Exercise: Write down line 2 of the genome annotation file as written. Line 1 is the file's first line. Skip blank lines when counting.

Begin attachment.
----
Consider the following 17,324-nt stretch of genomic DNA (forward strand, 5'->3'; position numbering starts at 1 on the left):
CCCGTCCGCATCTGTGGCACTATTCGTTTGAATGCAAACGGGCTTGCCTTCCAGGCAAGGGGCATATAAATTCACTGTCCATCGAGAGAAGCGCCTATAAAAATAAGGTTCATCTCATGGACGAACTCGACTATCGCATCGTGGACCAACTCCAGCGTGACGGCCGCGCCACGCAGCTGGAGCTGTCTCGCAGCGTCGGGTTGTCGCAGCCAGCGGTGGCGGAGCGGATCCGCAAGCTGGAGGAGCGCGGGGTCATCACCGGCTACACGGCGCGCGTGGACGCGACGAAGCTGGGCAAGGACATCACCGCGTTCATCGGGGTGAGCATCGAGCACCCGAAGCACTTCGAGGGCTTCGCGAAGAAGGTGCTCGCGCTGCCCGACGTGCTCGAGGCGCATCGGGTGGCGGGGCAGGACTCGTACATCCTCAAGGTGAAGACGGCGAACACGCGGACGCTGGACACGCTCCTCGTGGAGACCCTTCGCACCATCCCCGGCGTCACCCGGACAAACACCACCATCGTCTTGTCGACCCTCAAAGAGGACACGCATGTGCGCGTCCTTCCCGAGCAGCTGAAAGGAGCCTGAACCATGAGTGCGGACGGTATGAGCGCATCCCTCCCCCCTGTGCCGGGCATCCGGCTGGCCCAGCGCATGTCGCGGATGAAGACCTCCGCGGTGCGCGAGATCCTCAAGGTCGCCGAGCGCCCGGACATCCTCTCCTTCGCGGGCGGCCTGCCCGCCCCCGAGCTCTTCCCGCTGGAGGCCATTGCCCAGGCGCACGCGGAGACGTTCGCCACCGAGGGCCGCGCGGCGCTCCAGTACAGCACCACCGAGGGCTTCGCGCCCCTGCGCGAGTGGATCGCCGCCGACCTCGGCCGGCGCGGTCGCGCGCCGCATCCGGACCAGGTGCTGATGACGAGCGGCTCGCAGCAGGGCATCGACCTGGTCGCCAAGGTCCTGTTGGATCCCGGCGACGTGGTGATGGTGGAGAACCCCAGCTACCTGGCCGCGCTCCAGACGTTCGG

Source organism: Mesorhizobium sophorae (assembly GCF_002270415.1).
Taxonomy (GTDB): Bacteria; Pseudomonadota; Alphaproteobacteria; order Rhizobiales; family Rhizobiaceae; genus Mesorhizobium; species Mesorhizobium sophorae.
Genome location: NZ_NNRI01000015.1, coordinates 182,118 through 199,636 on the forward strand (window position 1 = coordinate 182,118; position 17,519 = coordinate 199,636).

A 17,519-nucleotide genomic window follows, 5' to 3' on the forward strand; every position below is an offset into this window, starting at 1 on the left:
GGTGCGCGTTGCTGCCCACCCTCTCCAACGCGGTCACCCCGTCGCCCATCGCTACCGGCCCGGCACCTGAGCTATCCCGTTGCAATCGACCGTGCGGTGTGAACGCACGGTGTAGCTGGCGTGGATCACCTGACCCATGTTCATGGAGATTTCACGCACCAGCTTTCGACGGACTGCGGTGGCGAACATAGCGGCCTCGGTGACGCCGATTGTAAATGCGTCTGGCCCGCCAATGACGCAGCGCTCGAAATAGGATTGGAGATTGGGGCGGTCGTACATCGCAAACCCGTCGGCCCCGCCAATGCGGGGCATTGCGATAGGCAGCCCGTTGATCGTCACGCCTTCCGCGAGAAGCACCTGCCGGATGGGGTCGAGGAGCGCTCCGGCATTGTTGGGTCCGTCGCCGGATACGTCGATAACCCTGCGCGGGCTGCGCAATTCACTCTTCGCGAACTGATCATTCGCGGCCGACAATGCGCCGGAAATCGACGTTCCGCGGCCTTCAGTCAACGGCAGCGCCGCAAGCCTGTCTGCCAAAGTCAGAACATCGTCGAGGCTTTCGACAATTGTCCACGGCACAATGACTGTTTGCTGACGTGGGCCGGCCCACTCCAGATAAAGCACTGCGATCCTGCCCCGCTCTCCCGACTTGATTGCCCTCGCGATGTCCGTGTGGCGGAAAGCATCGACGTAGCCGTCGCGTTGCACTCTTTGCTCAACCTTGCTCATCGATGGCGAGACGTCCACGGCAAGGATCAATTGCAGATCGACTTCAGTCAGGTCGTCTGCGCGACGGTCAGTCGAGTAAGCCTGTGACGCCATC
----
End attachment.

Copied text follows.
CCCGTCCGCATCTGTGGCACTATTCGTTTGAATGCAAACGGGCTTGCCTTCCAGGCAAGGGGCATATAAATTCACTGTCCATCGAGAGAAGCGCCTATAAAAATAAGGTTCATCTCATGGACGAACTCGACTATCGCATCGTGGACCAACTCCAGCGTGACGGCCGCGCCACGCAGCTGGAGCTGTCTCGCAGCGTCGGGTTGTCGCAGCCAGCGGTGGCGGAGCGGATCCGCAAGCTGGAGGAGCGCGGGGTCATCACCGGCTACACGGCGCGCGTGGACGCGACGAAGCTGGGCAAGGACATCACCGCGTTCATCGGGGTGAGCATCGAGCACCCGAAGCACTTCGAGGGCTTCGCGAAGAAGGTGCTCGCGCTGCCCGACGTGCTCGAGGCGCATCGGGTGGCGGGGCAGGACTCGTACATCCTCAAGGTGAAGACGGCGAACACGCGGACGCTGGACACGCTCCTCGTGGAGACCCTTCGCACCATCCCCGGCGTCACCCGGACAAACACCACCATCGTCTTGTCGACCCTCAAAGAGGACACGCATGTGCGCGTCCTTCCCGAGCAGCTGAAAGGAGCCTGAACCATGAGTGCGGACGGTATGAGCGCATCCCTCCCCCCTGTGCCGGGCATCCGGCTGGCCCAGCGCATGTCGCGGATGAAGACCTCCGCGGTGCGCGAGATCCTCAAGGTCGCCGAGCGCCCGGACATCCTCTCCTTCGCGGGCGGCCTGCCCGCCCCCGAGCTCTTCCCGCTGGAGGCCATTGCCCAGGCGCACGCGGAGACGTTCGCCACCGAGGGCCGCGCGGCGCTCCAGTACAGCACCACCGAGGGCTTCGCGCCCCTGCGCGAGTGGATCGCCGCCGACCTCGGCCGGCGCGGTCGCGCGCCGCATCCGGACCAGGTGCTGATGACGAGCGGCTCGCAGCAGGGCATCGACCTGGTCGCCAAGGTCCTGTTGGATCCCGGCGACGTGGTGATGGTGGAGAACCCCAGCTACCTGGCCGCGCTCCAGACGTTCGG